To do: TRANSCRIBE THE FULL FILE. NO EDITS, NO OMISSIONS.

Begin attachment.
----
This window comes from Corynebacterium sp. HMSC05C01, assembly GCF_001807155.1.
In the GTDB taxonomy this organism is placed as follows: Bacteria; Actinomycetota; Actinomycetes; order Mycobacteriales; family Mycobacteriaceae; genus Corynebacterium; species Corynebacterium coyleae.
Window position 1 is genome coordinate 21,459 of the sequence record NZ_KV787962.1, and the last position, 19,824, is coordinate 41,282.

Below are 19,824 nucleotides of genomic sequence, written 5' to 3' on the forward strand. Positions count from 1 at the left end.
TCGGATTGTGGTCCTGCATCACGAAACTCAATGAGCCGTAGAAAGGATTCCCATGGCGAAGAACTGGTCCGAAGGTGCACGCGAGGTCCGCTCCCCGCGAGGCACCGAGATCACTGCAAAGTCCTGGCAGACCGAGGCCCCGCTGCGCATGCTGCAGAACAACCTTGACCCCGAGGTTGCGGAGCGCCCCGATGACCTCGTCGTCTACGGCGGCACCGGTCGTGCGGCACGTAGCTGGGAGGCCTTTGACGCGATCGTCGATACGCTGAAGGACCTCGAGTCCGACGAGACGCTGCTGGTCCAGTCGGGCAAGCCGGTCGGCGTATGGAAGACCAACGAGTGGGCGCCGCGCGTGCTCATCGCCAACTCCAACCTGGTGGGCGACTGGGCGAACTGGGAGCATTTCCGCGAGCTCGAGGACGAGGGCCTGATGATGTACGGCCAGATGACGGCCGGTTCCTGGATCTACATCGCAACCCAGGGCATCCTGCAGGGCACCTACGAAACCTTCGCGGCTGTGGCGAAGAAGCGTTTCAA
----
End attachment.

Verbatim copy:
This window comes from Corynebacterium sp. HMSC05C01, assembly GCF_001807155.1.
In the GTDB taxonomy this organism is placed as follows: Bacteria; Actinomycetota; Actinomycetes; order Mycobacteriales; family Mycobacteriaceae; genus Corynebacterium; species Corynebacterium coyleae.
Window position 1 is genome coordinate 21,459 of the sequence record NZ_KV787962.1, and the last position, 19,824, is coordinate 41,282.

Below are 19,824 nucleotides of genomic sequence, written 5' to 3' on the forward strand. Positions count from 1 at the left end.
TCGGATTGTGGTCCTGCATCACGAAACTCAATGAGCCGTAGAAAGGATTCCCATGGCGAAGAACTGGTCCGAAGGTGCACGCGAGGTCCGCTCCCCGCGAGGCACCGAGATCACTGCAAAGTCCTGGCAGACCGAGGCCCCGCTGCGCATGCTGCAGAACAACCTTGACCCCGAGGTTGCGGAGCGCCCCGATGACCTCGTCGTCTACGGCGGCACCGGTCGTGCGGCACGTAGCTGGGAGGCCTTTGACGCGATCGTCGATACGCTGAAGGACCTCGAGTCCGACGAGACGCTGCTGGTCCAGTCGGGCAAGCCGGTCGGCGTATGGAAGACCAACGAGTGGGCGCCGCGCGTGCTCATCGCCAACTCCAACCTGGTGGGCGACTGGGCGAACTGGGAGCATTTCCGCGAGCTCGAGGACGAGGGCCTGATGATGTACGGCCAGATGACGGCCGGTTCCTGGATCTACATCGCAACCCAGGGCATCCTGCAGGGCACCTACGAAACCTTCGCGGCTGTGGCGAAGAAGCGTTTCAA